Evening, and morning, and at noon, will I pray, and cry aloud: and he shall hear my voice.Psalm 55:17 KJV
I have a print that I love with this verse on it next to a woman praying on her knees with her open Bible before her. When I saw it the other day I was reminded of my prayers—those for which I’ve waited so long for an answer that they’re hard to even think about. I decided to take a look at what Derek Kidner had to say about this verse.
I turned to him because I’ve frequently found that when I feel stuck on a verse or need encouragement, the explanation and help of godly men is so helpful. I love Derek Kidner’s writings, and at times his books read like devotionals.
That, by the way, in my opinion is one of the marks of an excellent commentary. The meat I find in the explanation of the Bible given by one of those students of God’s Word helps me far more than the fluff and weak tea in most devotional books. For a Christmas present I had asked for copies of Kidner’s two volume small-book set of his commentary on the Psalms. As I was reading, I found something unexpected. Kidner titles Psalm 55, “Betrayed” and writes:
Such a cry as this helps to make the Psalter a book for the extremities of experience as well as for its normalities. The person who is driven to distraction finds a fellow-sufferer here; the rest of us may find a guide to our intercessions, so that we can pray with our brethren ‘as though in prison’ (or other distress) ‘with them’ (Heb. 13:3).1
The psalm opens with David saying,
Give ear to my prayer, O God; and hide not thyself from my supplication.Psalm 55:1 KJV
Kidner calls the first three verses, “The intolerable strain.”
A recurrent phrase in the law of Deuteronomy 22:1–4 (RSV mg.) lights up the plea, hide not thyself, by using this very expression to forbid the ignoring of a neighbor’s predicament, however inconvenient the moment. So the allusion makes David’s prayer an appeal to God’s self-consistency as well as to His mercy.2
That was the unexpected part—Hide not thyself—God forbids the ignoring of a neighbor’s predicament, however inconvenient. Those words sent me to Deuteronomy.
Thou shalt not see thy brother’s ox or his sheep go astray, and hide thyself from them: thou shalt in any case bring them again unto thy brother.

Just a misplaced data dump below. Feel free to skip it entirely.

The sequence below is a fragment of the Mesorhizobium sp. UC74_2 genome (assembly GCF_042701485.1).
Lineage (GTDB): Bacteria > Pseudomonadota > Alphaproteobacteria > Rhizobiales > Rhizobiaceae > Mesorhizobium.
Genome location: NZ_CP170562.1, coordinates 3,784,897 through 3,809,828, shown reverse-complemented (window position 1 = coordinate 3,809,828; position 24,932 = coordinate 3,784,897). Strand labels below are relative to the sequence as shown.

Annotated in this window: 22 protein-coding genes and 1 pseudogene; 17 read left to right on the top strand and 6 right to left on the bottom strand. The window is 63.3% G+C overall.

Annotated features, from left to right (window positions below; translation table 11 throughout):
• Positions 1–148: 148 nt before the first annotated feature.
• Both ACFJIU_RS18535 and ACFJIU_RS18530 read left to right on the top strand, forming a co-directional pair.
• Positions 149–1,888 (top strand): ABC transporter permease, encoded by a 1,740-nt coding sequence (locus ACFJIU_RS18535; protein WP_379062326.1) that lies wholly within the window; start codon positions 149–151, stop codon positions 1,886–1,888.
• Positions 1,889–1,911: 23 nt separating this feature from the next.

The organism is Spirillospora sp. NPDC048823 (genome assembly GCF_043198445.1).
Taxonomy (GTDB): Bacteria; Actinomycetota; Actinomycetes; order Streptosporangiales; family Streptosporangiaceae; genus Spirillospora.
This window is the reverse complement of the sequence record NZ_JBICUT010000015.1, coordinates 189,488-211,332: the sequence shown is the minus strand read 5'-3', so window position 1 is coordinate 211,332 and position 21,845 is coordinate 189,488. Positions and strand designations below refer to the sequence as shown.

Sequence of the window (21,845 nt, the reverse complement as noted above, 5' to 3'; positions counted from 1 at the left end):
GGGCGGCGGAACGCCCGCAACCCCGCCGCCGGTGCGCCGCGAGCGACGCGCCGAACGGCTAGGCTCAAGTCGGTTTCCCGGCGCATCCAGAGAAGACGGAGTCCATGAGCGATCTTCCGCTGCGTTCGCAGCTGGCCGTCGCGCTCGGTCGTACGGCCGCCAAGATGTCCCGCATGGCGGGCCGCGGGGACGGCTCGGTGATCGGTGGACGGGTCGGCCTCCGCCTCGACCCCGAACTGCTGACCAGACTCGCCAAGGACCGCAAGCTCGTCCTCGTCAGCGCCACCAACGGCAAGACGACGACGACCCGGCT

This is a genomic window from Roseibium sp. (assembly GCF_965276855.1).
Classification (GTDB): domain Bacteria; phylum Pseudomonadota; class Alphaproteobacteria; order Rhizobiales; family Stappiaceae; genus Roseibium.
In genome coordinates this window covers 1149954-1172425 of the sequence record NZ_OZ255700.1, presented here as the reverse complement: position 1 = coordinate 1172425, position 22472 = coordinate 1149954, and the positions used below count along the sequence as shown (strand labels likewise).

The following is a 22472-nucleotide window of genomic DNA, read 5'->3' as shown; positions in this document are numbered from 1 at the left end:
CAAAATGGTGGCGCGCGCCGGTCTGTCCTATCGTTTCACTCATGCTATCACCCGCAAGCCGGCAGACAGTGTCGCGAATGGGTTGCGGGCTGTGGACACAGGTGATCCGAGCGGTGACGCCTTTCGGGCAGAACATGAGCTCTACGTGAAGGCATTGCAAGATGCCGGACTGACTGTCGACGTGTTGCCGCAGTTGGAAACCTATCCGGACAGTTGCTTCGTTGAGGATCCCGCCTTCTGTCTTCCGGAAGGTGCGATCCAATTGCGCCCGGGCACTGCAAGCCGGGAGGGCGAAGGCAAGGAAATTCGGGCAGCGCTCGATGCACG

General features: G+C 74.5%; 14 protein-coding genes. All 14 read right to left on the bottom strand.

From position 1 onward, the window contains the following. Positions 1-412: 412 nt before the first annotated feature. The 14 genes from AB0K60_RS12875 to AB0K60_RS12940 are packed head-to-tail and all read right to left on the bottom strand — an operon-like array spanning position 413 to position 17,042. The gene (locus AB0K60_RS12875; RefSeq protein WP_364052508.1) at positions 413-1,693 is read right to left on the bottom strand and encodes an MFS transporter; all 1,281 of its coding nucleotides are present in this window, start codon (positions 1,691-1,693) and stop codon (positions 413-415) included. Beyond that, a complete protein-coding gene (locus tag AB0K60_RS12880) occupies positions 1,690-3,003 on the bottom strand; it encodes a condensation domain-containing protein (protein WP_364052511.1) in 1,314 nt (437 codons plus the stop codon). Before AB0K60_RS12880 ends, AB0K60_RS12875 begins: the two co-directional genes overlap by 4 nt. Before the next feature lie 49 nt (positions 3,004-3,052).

And if thy brother be not nigh unto thee, or if thou know him not, then thou shalt bring it unto thine own house, and it shall be with thee until thy brother seek after it, and thou shalt restore it to him again.
In like manner shalt thou do with his ass; and so shalt thou do with his raiment; and with all lost thing of thy brother’s, which he hath lost, and thou hast found, shalt thou do likewise: thou mayest not hide thyself.Thou shalt not see thy brother’s ass or his ox fall down by the way, and hide thyself from them: thou shalt surely help him to lift them up again.Deuteronomy 22:1–4 KJV
I’ve read that passage in Deuteronomy before, but Kidner’s insight brought new understanding of God’s command to, “Love your neighbor as yourself.” Think for a minute about God’s command in Deuteronomy, “You shall not hide yourself.” What an apt phrase to describe the way Christians can awkwardly edge away from you, literally hiding themselves away from your trouble because it brings them discomfort. There are few things more painful than experiencing such abandonment.
What does that say about our self-consistency as Christians? Are we children of God? Are we not commanded to love one another? To support and help each other? Rather than abandon those in distress or fail to watch out for them or consider how we can help them and then do it, let us instead abandon indifference, excuses, self-justification and self-righteous judgment.
Read Holding Fast for clues on recognizing when someone has troubles.
Read Suffering & Lovingkindness on showing love to someone suffering in troubles.
Read Journey Through The Storm to better understand the mind and heart of those in the midst of troubles.
“Never Morning Wore To Evening But Some Heart Did Break.” Walter Langley
1, 2Derek Kidner, Psalms 1–72 (Inter-Varsity Press, London: 1973) 199, 199.
Original content: Copyright ©2013 Iwana Carpenter